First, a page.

Passwords. Either you love them, or you hate em. Just kidding - you hate them.
Since what was probably the dawn of time, we have considered passwords as the de-facto form of authentication in virtually ever application ever. Your social media account is password-protected. Your e-mail is password-protected. Your bank account is password-protected. It's hard, if not completely impossible, to use the Internet without having to memorize multiple passwords (assuming you don't share the same one across every single platform, from fun stuff to business stuff to naughty stuff, completely ignoring every password security advisory ever in the history of humankind).
Just about every implementation of password protection is accompanied by an advertisement of its biggest flaw - a "Forgot your Password?" button. That's the thing about passwords - they are just short of impossible to remember.
To dissuade users from reusing their passwords, we have universally decided to impose strange rules upon them. Your password must be 17-56 characters long, must contain at least 5 special characters, and CANNOT match any of the other users' combined past 73 passwords. By the time a suitable password is created, it's been long forgotten.
So with all the extra fuss over passwords, are they even that secure? You guessed it. No, not really.
For a password to be secure, it needs to be:
- Difficult for a human to guess
- Difficult for a computer to guess
- Used only in one place
That last one is the real killer. Who in their right mind learns a different password for every single site out there? If a password is being used by the same person on sites A, B, C, D, and E, then a compromise of any of those sites could potentially lead to a compromise of all 5 websites.
So, what alternatives exist? How can we reliably authenticate users, without having to place our security into the hands of the universe?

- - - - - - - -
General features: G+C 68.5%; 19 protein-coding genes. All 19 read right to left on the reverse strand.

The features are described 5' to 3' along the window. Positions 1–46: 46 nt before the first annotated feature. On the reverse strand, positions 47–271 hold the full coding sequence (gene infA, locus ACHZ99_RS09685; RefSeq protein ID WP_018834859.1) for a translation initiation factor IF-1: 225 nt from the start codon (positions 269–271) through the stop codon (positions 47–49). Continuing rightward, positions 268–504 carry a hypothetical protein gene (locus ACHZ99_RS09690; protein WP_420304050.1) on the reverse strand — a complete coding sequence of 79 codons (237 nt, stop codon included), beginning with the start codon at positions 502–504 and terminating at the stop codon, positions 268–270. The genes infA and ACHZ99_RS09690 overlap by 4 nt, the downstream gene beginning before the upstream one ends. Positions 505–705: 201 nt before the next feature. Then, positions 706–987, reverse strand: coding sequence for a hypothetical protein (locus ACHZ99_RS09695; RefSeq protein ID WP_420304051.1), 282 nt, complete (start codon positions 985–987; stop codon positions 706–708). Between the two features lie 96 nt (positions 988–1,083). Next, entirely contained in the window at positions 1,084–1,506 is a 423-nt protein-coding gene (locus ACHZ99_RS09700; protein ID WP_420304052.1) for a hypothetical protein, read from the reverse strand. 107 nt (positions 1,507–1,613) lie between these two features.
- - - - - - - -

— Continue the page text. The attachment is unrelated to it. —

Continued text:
One-time access codes show promise here. Instead of using a password at all, users can be sent a one-time code, which expires after a brief period of time. The simplest implementation of this would send the plaintext code to the user's e-mail address, and store a hashed version in a database. Entering the correct code would result in a successful sign-in. The access code can also be locked to the user's IP address, so that even if a remote hacker manages to get their hands on the code, it would be completely useless to them.
However, even this model has a serious flaw. Even though your site might not implement password authentication, it relies on another system that probably does: an e-mail provider. If the user's e-mail is compromised, then access to your site becomes a virtual free-for-all.
A better option to rely on that e-mail is SMS. The passcodes on most people's smartphones are extremely strict about locking out brute-force attempters, and also are usually not used in other places. To get past an IP-enforced one-time access code system, not only would an attacker have to steal your phone AND correctly guess your passcode without getting locked out after 10 tries, but they would also have to remain in the same area as you to evade the IP lock. As one can imagine, this scenario is considerably less likely than someone correctly guessing your e-mail password and using it to impersonate you across the Internet.
All hope is not lost, friends - we can escape the never-ending cycle of passwords and password resets. However, for it to be successful, all vendors who implement passwordless authentication systems must be cognizant of potential security holes, and avoid using weak algorithms to protect sensitive data.